The 8 Most Powerful Parenting Lessons From Tribes Around The World
They believe that the role of family is the “planting of good seeds”.
Jimmy Nelson is a British photo journalist. For more than 28 years he documented 35 of the last indigenous tribes around the world.
What he learned was life changing.
His travels have taken him to the farthest and most unimaginable corners of the world, bringing us knowledge from cultures that most of us are unaware of; knowledge of families that wisely and intimately coexist with nature.
In a recent interview with Michelle Henning from Mamahub, he shared some of their unique ways on parenting.
To me the following teachings hold a deep & powerful wisdom. I hope that when the day comes I am wise & strong enough to put them into practice.
The 8 Most Powerful Parenting Lessons I’ve Ever Heard
Enjoy & let me know in the comments what ‘lesson’ touched you the most.
Parenting Lesson #1: The Healthiest Baby Food Is Breast Milk
Babies are breast feed until they’re 4 or 5 years old. They intuitively know that the healthiest and best food to build their immune system comes from their mama’s breasts. There is no feeding time or schedule; they eat whenever they are hungry.
Parenting Lesson #2: Babies Shouldn’t Know Loneliness
From dusk to dawn, babies are attached to another human being. Any tribe you go to, this is a common denominator. If the parents are working, their brothers, sisters or other family members; will carry them. At the night, they sleep with their parents or siblings.
Parenting Lesson #3: Babies Don’t Cry If Their Contact Needs Are Met
Babies require constant human contact. Among many tribes, babies are either being held or on the boobies. It is an intuitive wisdom amongst all tribes that babies need the warmth in order to thrive. If the parents are working other family members carry them around.
Parenting Lesson #4: Babies Are Nursed On Demand
This lesson explains why amongst tribal communities, you rarely hear a baby cry. Babies sleep – normally naked – amongst their loved ones. If babies are hungry at night, they are breastfed.
Parenting Lesson #5: Pushchairs? What?
Yep, there are no pushchairs! Babies are in slings or cradle boards to make sure there is constant human contact, warmth and security. Carrying babies on the body instead of a pushchair makes not only the parents more independent but also the baby as it gets to see the world from the perspective of a ‘grown-up’.
Parenting Lesson #6: Co-sleeping Is A Natural Thing
Families, even sometimes strangers, sleep together. Especially if it is cold. They put their hands and feet in each other’s groins and armpits to keep warm. This is a habit that helps keep the body at an optimal and healthy temperature and it is also a great safety measure as well. It eases breastfeeding, provides better sleep for parents and babies and the intense bonding results in more independent children.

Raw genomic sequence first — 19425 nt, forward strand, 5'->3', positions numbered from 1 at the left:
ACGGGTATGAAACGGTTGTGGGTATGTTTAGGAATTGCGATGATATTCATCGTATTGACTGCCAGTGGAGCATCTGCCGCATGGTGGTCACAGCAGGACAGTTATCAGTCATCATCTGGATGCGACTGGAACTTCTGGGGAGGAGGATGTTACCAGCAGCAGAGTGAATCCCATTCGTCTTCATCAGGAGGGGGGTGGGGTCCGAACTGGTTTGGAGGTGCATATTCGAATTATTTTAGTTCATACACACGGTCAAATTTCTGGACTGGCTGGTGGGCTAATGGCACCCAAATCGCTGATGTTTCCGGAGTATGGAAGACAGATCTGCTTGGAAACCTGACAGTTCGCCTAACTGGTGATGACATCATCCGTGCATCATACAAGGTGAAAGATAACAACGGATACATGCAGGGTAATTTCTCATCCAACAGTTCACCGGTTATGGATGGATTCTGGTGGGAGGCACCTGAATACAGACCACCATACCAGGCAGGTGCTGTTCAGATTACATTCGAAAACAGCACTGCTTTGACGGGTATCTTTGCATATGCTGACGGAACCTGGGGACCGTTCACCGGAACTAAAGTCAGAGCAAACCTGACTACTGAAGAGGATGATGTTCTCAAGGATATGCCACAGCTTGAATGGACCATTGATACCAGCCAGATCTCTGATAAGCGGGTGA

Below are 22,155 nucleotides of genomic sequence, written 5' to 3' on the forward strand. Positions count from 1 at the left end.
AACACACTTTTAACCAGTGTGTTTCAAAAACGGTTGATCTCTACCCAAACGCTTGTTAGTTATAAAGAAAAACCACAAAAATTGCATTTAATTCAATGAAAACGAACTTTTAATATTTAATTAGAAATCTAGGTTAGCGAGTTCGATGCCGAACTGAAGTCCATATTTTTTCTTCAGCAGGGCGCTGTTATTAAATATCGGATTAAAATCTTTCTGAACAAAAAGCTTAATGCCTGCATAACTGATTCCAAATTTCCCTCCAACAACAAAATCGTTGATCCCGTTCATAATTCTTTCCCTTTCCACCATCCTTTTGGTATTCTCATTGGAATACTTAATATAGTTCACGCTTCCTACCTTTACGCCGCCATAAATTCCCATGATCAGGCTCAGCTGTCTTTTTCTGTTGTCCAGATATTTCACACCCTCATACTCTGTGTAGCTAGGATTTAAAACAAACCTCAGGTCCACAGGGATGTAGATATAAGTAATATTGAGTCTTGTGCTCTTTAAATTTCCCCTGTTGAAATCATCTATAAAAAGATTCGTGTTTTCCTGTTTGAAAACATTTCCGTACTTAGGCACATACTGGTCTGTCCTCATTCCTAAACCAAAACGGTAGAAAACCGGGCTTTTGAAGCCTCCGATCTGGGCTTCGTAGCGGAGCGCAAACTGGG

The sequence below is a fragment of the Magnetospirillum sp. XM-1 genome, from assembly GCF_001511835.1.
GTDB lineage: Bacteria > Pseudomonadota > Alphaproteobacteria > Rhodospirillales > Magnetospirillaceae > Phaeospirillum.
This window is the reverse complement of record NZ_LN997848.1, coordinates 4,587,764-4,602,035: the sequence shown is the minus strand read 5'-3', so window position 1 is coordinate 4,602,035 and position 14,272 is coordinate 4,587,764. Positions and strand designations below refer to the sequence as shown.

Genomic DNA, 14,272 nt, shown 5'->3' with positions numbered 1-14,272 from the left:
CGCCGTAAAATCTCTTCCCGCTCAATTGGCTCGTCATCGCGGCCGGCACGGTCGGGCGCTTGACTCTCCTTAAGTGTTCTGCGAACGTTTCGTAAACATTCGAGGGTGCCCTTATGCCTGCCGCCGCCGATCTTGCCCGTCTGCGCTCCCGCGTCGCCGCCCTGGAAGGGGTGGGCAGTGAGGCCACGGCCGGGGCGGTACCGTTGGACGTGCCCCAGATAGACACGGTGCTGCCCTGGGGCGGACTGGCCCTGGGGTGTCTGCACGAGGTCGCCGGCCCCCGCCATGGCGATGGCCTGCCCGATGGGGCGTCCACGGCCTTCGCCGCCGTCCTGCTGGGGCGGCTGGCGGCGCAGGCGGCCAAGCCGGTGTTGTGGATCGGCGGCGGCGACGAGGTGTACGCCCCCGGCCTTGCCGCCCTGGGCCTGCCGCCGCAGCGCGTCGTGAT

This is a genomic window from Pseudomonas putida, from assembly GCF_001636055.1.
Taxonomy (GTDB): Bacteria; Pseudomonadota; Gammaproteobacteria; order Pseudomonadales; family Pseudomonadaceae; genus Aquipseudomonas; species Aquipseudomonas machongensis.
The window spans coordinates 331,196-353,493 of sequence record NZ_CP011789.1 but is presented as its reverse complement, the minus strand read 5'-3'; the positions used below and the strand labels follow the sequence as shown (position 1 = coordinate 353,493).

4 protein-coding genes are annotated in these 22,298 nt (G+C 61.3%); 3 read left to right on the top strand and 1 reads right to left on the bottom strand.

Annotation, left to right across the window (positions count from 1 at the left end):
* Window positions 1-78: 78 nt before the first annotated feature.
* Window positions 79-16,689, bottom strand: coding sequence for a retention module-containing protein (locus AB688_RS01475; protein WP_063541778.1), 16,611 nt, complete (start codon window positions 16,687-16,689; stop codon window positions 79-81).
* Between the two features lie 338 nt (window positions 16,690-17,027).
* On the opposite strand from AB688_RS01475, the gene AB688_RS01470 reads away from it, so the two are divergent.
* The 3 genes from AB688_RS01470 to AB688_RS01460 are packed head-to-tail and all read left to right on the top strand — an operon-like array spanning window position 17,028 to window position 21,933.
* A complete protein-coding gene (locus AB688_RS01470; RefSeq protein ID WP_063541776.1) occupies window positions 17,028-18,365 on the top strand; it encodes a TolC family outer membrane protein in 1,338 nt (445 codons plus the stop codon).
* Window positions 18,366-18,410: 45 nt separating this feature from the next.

Parenting Lesson #7: Parenting Is Shared With The Community
This is a big one, because it is totally neglected in today’s Western world leading to many frustrated and exhausted parents. In indigenous tribes parenting duties are shared – not only between mother and father, but also the entire community. There is a collective responsibility amongst the tribe to raise, care and nurture for a child.
Parenting Lesson #8: No-Punishment Parenting
Many indigenous tribes do not believe in punishment. Instead they believe that the child will learn on its own. They believe that the role of family is the “planting of good seeds”. They believe that acknowledging positive behavior is more powerful than punishing “bad” behavior.
They too believe that a child will learn faster by them not interfering in the natural process of life. (though they will act in the face of real danger). Traditions such as fasting, vision quests or endurance during ceremonies encourage children to become independent and self-disciplined.
It might seem hard to apply all these lessons into our fast-paced lifes, but according to Jimmy it depends on how enthusiastic and committed you are as a parent. (.. Jimmy too co-slept with his kids)
“ We walk around naked and when we’re getting dressed in the morning, nobody bats an eyelid: that all comes from growing up as a unit. I think that gives us a strength that many other families don’t have, so when the shit hits the fan – and it does – the children have a deep sense of self-security and confidence.” -Jimmy referring to his family
You can find the complete interview at MAMAHUB ♥
Warm hugs, Eda
P.s. Please don’t hold yourself back… I’d love to hear your thoughts in the comments. (..what is your fav picture & lesson?)
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I absolutely loved this. What a great read, and great things for parents to keep in mind. Mel at mothersheeporganics